otherwise similar systems (e.g. across different variants of
Unix); bear in mind when answering system-specific questions
that the answer that applies to your system may not apply to
everyone else's.

However, since these questions are frequently asked here, here
are brief answers for some common situations.

Some versions of curses have functions called cbreak(),
noecho(), and getch() which do what you want. If you're
specifically trying to read a short password without echo, you
might try getpass(). Under Unix, you can use ioctl() to play
with the terminal driver modes (CBREAK or RAW under "classic"
versions; ICANON, c_cc[VMIN] and c_cc[VTIME] under System V or
POSIX systems; ECHO under all versions), or in a pinch, system()
and the stty command. (For more information, see <sgtty.hand
tty(4) under classic versions, <termio.hand termio(4) under
System V, or <termios.hand termios(4) under POSIX.) Under
MS-DOS, use getch() or getche(), or the corresponding BIOS
interrupts. Under VMS, try the Screen Management (SMG$)
routines, or curses, or issue low-level $QIO's with the
IO$_READVBLK function code (and perhaps IO$M_NOECHO, and others)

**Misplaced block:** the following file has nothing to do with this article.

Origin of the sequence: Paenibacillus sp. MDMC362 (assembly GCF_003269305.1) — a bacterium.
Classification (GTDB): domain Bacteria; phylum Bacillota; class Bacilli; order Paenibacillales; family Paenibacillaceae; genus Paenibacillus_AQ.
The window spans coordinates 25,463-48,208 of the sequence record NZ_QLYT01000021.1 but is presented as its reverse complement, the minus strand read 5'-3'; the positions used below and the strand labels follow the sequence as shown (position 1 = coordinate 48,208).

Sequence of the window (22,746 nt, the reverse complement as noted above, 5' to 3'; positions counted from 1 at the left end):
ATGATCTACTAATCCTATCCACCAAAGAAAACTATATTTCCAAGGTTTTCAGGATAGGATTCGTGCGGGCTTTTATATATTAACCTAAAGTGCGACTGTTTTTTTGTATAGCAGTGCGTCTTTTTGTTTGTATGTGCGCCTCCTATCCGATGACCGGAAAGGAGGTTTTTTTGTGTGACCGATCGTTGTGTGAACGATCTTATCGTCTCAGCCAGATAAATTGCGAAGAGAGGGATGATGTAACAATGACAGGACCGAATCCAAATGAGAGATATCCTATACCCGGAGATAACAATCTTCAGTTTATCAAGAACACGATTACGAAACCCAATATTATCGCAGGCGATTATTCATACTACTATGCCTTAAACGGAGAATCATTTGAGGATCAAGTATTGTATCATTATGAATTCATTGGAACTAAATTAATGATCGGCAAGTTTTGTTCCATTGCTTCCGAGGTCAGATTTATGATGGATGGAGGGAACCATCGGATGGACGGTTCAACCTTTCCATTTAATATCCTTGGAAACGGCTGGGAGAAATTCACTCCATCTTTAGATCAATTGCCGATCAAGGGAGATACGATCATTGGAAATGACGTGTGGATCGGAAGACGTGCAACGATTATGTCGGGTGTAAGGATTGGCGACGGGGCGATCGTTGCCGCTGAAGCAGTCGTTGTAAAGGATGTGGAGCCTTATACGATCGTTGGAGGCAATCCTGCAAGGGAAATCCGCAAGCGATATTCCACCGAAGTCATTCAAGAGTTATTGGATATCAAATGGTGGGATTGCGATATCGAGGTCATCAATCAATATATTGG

to ask for one character at a time. (It's also possible to set
character-at-a-time or "pass through" modes in the VMS terminal
driver.) Under other operating systems, you're on your own.

(As an aside, note that simply using setbuf() or setvbuf() to
set stdin to unbuffered will *not* generally serve to allow
character-at-a-time input.)

If you're trying to write a portable program, a good approach is
to define your own suite of three functions to (1) set the
terminal driver or input system into character-at-a-time mode
(if necessary), (2) get characters, and (3) return the terminal
driver to its initial state when the program is finished.
(Ideally, such a set of functions might be part of the C
Standard, some day.) The extended versions of this FAQ list
(see question 20.40) contain examples of such functions for
several popular systems.

See also question 19.2.

References: PCS Sec. 10 pp. 128-9, Sec. 10.1 pp. 130-1; POSIX
Sec. 7.

19.2: How can I find out if there are characters available for reading
(and if so, how many)? Alternatively, how can I do a read that
will not block if there are no characters available?

A: These, too, are entirely operating-system-specific. Some
versions of curses have a nodelay() function. Depending on your
system, you may also be able to use "nonblockin g I/O", or a
system call named "select" or "poll", or the FIONREAD ioctl, or
c_cc[VTIME], or kbhit(), or rdchk(), or the O_NDELAY option to
open() or fcntl(). See also question 19.1.

Jun 27 '08 #4